To conclude, understand one more time that due to poor and extended sessions of sitting, the majority of individuals tend to have overactive anterior deltoids. This makes the muscles prone to injury, especially when overemphasizing pressing exercises and underemphasizing pulling exercises.

In addition, understand that since these muscle fibers fall on a ball and socket joint: stabilization is the key to muscular balance in this muscle. Never forget to warm up your rotator cuffs, as they are the most common shoulder injury.

The Rotator Cuffs

Through overuse and overtraining of our chest and shoulder muscles, it's very common to encounter a problem with the rotator cuff. We tend to focus on our "beach muscles”, making this a common overactive or injured muscle group. This section is going to cover the Rotator Cuffs in their entirety.

Anatomy and Function of the Rotator Cuffs

The rotator cuff consists of four muscles: The Supraspinatus, Infraspinatus, Teres Minor, and Subscapularis. These muscles work and function together to provide stability for your shoulder.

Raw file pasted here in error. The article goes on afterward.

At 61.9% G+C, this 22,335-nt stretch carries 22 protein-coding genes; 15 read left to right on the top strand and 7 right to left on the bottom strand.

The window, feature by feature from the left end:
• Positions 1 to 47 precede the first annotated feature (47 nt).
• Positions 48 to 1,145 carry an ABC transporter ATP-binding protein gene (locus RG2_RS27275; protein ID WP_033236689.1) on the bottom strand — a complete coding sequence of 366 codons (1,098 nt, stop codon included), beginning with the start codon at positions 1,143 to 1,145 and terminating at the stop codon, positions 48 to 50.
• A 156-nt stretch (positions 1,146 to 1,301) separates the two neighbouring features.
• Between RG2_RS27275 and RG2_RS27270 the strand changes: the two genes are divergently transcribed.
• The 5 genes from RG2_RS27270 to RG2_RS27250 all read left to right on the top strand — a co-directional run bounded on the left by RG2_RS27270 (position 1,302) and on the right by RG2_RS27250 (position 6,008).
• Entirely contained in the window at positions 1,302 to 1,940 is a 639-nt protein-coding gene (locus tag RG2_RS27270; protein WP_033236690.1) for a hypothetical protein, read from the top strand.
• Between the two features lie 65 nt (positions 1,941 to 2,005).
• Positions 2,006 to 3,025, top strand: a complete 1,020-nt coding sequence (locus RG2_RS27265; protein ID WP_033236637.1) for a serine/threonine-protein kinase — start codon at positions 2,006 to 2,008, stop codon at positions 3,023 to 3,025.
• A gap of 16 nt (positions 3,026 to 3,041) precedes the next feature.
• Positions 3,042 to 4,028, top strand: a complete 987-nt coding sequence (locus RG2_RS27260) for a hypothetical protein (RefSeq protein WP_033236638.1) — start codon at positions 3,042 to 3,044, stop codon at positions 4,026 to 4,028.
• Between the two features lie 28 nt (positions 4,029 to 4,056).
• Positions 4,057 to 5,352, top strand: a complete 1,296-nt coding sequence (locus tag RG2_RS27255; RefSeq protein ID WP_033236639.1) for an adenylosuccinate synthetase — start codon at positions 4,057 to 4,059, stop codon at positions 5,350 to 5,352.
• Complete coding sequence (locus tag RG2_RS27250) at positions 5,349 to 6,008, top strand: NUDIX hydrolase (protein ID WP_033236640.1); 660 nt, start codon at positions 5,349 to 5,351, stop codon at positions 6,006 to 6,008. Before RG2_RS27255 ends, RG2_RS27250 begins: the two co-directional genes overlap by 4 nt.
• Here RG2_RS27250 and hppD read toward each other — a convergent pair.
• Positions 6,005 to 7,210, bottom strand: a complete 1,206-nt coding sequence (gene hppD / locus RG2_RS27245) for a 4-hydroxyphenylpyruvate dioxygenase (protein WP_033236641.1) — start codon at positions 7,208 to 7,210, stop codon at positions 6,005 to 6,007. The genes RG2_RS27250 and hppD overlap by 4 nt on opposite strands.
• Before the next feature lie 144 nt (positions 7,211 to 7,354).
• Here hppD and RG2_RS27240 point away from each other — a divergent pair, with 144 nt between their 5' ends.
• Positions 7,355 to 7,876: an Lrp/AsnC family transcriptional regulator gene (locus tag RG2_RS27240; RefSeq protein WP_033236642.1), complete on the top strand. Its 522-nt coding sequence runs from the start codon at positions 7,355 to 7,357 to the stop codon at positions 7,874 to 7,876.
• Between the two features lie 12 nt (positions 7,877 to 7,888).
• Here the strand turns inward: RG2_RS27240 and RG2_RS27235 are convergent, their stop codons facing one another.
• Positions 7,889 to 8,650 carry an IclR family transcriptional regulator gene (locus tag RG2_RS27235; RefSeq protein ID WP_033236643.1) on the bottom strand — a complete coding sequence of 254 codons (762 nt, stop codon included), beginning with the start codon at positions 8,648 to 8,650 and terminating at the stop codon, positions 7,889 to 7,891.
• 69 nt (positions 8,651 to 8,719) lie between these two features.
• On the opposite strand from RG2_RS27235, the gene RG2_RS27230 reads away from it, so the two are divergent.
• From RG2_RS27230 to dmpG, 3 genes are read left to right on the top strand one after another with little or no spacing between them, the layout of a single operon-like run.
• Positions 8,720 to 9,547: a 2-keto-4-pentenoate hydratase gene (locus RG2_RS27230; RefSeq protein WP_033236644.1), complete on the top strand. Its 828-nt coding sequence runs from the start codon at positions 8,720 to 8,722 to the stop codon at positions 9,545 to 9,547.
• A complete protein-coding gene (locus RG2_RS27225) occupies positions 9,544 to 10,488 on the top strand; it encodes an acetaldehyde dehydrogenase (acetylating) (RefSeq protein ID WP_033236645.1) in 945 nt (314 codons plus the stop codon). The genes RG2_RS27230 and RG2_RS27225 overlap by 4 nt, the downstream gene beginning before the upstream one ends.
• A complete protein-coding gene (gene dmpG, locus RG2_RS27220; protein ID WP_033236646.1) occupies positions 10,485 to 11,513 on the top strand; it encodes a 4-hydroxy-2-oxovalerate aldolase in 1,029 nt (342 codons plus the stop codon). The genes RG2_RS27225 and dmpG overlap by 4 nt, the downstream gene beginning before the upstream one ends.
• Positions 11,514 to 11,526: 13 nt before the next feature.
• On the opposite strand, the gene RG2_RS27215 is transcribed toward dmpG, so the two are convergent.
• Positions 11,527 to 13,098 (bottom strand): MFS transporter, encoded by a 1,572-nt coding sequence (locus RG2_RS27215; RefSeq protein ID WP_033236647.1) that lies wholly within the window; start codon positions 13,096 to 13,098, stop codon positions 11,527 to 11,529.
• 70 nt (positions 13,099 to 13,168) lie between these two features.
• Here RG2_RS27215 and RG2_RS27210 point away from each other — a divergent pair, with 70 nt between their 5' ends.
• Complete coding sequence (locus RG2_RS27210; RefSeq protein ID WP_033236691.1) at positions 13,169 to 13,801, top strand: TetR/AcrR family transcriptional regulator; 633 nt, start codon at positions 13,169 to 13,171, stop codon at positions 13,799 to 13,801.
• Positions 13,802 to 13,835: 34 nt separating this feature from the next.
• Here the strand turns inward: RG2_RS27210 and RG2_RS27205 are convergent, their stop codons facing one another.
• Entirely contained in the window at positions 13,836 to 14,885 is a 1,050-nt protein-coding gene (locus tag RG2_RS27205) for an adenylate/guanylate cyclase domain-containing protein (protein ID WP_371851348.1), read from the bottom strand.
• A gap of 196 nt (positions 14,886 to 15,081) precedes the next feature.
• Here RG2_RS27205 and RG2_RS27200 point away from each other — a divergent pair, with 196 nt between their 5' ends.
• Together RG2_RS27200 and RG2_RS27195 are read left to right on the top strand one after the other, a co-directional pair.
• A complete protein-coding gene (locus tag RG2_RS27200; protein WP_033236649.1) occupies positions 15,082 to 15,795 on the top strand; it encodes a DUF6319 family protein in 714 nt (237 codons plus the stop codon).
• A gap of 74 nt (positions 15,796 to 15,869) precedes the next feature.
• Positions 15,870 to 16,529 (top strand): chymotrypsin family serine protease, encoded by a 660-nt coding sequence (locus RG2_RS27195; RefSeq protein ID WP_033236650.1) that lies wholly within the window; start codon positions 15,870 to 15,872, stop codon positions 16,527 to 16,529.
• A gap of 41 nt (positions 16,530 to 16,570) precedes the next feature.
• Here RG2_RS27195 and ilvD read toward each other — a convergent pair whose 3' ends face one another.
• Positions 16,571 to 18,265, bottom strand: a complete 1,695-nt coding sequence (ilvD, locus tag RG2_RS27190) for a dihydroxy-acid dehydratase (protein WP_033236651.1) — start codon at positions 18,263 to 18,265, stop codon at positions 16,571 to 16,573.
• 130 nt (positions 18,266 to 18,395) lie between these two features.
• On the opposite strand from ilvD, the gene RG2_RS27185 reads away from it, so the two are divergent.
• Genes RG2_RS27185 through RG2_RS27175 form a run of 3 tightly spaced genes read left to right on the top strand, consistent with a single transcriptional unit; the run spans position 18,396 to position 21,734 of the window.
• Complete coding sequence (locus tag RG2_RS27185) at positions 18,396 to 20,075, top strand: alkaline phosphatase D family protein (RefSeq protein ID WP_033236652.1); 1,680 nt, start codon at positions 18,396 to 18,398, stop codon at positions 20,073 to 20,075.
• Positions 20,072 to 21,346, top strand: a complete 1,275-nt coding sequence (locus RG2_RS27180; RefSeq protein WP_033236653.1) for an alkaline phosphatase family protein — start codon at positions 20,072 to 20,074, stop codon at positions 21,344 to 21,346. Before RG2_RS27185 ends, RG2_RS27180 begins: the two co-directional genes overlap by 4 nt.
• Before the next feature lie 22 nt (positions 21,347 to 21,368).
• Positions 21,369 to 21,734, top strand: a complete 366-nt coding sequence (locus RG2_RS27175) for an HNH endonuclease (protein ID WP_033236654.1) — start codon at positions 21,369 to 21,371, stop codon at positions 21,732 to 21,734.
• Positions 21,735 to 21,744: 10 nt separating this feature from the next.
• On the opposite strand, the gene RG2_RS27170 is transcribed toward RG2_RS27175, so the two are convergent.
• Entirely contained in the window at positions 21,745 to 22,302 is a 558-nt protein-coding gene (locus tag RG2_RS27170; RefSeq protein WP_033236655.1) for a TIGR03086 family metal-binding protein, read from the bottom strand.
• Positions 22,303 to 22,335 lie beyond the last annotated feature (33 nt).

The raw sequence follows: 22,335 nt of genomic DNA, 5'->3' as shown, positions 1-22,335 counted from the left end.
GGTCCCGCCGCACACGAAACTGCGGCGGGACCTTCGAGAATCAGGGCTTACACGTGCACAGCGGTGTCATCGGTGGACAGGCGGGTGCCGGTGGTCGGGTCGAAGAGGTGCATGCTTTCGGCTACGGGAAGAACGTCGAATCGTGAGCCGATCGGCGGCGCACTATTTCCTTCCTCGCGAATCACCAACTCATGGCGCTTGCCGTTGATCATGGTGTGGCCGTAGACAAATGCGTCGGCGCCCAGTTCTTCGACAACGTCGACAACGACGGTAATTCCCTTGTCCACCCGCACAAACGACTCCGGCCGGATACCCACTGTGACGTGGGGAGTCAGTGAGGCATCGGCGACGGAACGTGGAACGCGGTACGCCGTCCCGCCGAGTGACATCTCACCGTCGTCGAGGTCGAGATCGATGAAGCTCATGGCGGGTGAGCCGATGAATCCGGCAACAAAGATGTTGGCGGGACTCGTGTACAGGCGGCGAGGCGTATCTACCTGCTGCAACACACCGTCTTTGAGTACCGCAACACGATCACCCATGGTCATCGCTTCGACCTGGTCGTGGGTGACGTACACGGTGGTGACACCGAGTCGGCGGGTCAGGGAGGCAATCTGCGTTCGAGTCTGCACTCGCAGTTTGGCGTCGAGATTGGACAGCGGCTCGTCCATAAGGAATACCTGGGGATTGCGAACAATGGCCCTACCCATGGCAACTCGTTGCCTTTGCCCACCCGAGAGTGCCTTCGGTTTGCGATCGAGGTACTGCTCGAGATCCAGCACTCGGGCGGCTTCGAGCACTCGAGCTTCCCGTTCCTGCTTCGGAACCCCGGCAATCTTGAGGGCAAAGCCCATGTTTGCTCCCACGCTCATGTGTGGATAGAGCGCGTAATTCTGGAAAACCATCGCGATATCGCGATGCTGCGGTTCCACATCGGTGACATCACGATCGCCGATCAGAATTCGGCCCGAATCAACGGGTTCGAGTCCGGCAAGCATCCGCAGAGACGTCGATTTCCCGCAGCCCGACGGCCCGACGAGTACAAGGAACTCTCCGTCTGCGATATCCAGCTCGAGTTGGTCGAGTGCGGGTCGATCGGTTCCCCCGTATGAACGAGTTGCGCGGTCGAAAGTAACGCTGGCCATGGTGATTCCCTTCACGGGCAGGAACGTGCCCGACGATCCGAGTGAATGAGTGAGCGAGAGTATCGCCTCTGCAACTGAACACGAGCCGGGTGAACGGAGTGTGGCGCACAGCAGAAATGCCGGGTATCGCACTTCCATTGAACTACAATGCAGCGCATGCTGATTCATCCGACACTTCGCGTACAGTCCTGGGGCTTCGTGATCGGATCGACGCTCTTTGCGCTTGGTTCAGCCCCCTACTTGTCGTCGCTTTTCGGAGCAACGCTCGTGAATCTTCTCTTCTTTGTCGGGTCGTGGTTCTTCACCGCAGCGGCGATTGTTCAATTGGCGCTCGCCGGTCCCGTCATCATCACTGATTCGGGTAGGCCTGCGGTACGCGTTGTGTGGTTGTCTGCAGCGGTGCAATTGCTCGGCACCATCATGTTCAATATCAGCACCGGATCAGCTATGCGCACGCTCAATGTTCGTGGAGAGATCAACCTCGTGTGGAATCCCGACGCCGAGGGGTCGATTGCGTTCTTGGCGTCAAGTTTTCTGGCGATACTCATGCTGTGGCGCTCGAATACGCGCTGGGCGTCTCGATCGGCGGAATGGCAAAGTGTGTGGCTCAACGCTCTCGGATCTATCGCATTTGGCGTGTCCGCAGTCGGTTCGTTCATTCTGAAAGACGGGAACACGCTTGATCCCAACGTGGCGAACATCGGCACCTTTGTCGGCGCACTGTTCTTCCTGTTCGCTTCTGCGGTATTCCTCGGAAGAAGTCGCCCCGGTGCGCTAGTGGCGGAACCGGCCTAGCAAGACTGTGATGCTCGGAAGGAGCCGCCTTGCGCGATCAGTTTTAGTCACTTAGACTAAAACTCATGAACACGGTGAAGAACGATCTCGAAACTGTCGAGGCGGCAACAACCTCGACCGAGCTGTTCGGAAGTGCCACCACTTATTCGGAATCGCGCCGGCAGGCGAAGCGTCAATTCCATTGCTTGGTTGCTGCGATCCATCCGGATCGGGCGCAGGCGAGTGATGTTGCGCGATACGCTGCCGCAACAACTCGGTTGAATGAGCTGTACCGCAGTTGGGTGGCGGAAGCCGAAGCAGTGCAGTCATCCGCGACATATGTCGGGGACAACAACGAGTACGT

As mentioned previously, the shoulder is a muscle group that relies on stability to avoid injury. The rotator cuff also plays a huge part in this: If either the shoulder muscles or rotator cuff muscles lack stability, then the entire area won't function properly. 

So here’s how the Rotator Cuff operates:

  • The Supraspinatusallows lateral rotation and adduction of the upper arm. This is achieved in a proper lateral raise, where you utilize the upper arm instead of the forearm for the movement.
  • The Infraspinatus and Teres Minor both allow for external rotation of the upper arm. This means moving the forearm outward.
  • The Subscapularis allows for lateral and internal rotation of the upper arm. When the arm is raised, it allows the upper arm to move forward and down. A front raise executes this movement. 

Now that you understand the functions of these intricate and small muscles, you can strategize on how to properly train them, and even restore stability in the shoulders.

Rotator Cuff Strategies

  • Shoulder functionality: The primary goal for training the rotator cuff is building a full range of motion. Lack of functionality in the Rotator Cuffs will easily lead to injury (this is the most common reason for injury of the Rotator Cuff).
  • Rotator Cuff strengthening:Strengthening the rotator cuff is the next goal once you build a solid range of motion. With full functionality, you can actually target the rotator cuffs properly. Since they are very tiny muscles, it can be very difficult to target these muscles because of how small they are.